The initial pH of the circulating mud was 9.5. Tests of the circulating mud taken at various time intervals during the carbon dioxide injection showed a pH varying from about 7.2 to 8.3. By regulation of the amount of carbon dioxide injected in accordance with these periodic tests, the pH of the circulating mud could be held within the desired closely-confined limits.

Obviously many modifications and variations of the invention, as hereinbefore set forth, may be made without departing from the spirit and scope thereof, and therefore only such limitations should be imposed as are indicated in the appended claims.

We claim:

1. In the drilling of a well with the circulation of a drilling mud, the method of conditioning the drilling mud with carbon dioxide which comprises circulating the drilling mud through a confined passage under pressure, subliming and gasifying at, least two confined portions of carbon dioxide ice, and alternately injecting carbon dioxide gas from first one and then another of said portions into said circulating mud stream within said confined passage when the pressure of gas formed from each of said confined portions substantially exceeds the pressure of the mud stream passing through said confined passage.

2. The method as defined in claim 1, in which the said portions of carbon dioxide ice are heated to augment sublimation and gasification.

3. The method as defined in claim 1, in which the carbon dioxide ice in said confined portions is in the form of small pieces.

4. Apparatus for the treatment of drilling mud with carbon dioxide during the circulation of the mud in well drilling comprising, in combination, a confined flow passage, means for circulating the drilling mud under pressure through said flow passage, a pair of carbon dioxide ice converters, a common header communicating with said flow passage, connections between each of said converters and said header, and means for alternately providing flow of carbon dioxide gas from. each of said converters through its corresponding connection and the said header into said flow passage when the pressure of gasifled carbon dioxide in each converter substantially 'exceeds the pressure of circulating drilling mud in said flow passage.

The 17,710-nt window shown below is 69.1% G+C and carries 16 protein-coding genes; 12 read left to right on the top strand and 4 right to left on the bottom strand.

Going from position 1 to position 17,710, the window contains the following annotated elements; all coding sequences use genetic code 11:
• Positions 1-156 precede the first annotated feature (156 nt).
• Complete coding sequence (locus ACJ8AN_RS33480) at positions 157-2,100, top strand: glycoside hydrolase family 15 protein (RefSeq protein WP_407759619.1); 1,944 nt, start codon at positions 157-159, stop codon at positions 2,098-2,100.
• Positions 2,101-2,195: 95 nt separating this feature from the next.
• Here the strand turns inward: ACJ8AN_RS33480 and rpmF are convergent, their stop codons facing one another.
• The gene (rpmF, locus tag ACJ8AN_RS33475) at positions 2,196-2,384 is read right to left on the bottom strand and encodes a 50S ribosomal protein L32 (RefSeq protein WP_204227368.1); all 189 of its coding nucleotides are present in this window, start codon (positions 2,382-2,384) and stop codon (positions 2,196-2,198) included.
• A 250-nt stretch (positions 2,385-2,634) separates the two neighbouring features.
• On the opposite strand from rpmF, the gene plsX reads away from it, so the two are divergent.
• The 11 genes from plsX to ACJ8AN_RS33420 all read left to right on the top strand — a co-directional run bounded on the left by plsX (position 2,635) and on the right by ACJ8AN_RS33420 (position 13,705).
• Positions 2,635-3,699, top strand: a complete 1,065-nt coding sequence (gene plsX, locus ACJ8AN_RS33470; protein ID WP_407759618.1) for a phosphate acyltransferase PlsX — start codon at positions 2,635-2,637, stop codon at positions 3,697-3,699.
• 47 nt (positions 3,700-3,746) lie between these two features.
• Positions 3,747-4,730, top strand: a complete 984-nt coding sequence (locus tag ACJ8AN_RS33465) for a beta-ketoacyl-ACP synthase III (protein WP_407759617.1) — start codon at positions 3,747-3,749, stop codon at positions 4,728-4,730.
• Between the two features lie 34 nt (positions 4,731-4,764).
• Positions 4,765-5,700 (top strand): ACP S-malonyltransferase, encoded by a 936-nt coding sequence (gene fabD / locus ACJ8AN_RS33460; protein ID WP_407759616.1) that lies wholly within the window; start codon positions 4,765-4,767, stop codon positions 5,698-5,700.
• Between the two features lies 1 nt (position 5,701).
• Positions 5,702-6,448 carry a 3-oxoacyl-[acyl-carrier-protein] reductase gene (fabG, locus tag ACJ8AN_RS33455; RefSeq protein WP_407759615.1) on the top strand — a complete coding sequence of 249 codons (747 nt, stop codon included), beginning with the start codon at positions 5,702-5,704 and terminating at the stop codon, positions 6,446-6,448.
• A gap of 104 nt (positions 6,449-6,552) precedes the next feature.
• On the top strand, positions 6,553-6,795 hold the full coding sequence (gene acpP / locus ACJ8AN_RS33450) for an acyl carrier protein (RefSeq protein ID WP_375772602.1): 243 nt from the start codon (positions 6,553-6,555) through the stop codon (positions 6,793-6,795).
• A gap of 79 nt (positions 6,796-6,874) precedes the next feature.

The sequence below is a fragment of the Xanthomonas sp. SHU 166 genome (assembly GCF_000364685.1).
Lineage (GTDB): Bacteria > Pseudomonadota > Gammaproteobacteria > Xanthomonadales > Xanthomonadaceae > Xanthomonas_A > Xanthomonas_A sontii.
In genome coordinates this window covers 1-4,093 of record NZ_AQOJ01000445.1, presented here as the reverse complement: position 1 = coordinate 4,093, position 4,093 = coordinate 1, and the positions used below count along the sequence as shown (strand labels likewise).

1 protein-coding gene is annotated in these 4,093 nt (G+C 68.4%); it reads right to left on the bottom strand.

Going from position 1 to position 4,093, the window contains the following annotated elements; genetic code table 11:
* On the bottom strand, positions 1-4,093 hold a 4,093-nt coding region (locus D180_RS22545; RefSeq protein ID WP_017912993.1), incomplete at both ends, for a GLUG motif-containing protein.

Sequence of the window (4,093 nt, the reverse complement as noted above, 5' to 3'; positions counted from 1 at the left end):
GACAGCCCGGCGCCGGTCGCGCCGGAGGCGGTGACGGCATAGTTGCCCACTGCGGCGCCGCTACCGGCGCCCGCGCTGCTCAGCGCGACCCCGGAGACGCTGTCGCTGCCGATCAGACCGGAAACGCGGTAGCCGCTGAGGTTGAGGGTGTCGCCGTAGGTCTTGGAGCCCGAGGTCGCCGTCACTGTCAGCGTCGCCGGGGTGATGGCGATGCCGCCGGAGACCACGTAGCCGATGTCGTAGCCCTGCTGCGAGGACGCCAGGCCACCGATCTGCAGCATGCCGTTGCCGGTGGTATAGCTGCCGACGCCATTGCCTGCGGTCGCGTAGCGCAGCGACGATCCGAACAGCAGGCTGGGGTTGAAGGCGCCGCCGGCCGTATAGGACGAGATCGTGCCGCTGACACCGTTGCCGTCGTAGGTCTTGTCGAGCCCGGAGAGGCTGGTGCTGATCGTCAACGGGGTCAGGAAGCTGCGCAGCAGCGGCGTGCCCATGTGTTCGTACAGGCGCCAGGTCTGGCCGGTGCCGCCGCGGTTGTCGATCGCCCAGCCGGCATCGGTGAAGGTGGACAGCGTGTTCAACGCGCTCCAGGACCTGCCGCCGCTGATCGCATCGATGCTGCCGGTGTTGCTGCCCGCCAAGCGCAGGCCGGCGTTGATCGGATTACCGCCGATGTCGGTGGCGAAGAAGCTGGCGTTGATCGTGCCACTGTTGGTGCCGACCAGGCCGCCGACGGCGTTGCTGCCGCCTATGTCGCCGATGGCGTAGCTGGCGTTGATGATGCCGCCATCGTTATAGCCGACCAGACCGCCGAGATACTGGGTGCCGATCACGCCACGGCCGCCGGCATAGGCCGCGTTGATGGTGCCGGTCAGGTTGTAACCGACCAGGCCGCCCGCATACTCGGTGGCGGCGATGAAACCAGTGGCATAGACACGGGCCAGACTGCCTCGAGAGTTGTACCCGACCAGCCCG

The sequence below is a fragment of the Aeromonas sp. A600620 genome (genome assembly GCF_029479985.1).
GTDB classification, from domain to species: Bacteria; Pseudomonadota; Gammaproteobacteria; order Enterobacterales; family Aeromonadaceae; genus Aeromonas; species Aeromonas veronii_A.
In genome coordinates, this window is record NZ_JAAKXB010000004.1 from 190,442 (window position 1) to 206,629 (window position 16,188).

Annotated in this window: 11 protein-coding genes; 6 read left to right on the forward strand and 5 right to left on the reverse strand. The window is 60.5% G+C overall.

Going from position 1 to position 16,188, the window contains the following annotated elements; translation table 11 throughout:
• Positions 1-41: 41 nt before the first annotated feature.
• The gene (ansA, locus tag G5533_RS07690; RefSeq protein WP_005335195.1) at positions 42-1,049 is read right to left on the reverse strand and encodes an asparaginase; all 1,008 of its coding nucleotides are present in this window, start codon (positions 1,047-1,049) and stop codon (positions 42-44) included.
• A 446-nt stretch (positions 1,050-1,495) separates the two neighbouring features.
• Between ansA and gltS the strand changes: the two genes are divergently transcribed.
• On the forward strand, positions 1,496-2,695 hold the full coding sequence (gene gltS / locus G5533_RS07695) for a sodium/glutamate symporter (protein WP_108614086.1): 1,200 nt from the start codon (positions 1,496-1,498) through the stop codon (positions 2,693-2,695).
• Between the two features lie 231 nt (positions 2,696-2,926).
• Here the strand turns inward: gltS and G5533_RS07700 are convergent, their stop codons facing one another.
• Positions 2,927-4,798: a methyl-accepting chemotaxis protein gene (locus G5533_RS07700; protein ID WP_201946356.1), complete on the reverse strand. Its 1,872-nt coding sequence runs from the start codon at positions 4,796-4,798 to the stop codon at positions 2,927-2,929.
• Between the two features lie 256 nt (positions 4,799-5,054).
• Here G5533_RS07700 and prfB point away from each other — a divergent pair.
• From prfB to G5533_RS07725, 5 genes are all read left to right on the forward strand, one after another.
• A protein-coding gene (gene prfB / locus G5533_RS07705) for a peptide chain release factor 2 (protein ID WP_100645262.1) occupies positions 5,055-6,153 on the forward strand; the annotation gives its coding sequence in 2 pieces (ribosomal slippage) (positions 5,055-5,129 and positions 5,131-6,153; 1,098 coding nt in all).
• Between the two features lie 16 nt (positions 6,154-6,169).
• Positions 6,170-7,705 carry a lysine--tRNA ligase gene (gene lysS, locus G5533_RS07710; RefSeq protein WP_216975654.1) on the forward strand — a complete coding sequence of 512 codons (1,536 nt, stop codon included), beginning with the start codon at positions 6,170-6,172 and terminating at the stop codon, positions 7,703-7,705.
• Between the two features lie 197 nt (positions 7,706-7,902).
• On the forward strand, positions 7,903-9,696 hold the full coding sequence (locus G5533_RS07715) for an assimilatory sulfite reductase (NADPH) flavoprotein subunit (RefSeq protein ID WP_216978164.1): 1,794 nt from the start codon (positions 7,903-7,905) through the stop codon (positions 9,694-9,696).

5. Apparatus as defined in claim 4, in which heating means are provided for each of said converters.

6. Apparatus for the treatment of drilling mud with carbon dioxide during the circulation of the mud in well drilling comprising, in combination, means for circulating drilling mud down the well to the locus of drilling and returning same together with suspended cuttings to the head of the well, a settling pit, a mud ditch for transferring said drilling mud with suspended cuttings from said well to said settling pit, means for returning settled drilling mud from said pit to the well, a mud gun within said mud ditch, a mud pump and a confined flow passage connecting said mud pump with said mud gun for recycling a 'portion of the drilling mud and forcing it under pressure through said flow passage and jetting it from said mud gun into the mud stream passing through said mud ditch, a pair of carbon dioxide ice converters, connections between each of said converters and said flow passage, and means for alternately providing flow of carbon dioxide gas from each of said converters into said flow passage when the pressureof gasified carbon dioxide in each of said converters substantially exceeds the pressure of recycled drilling mud in said flow passage.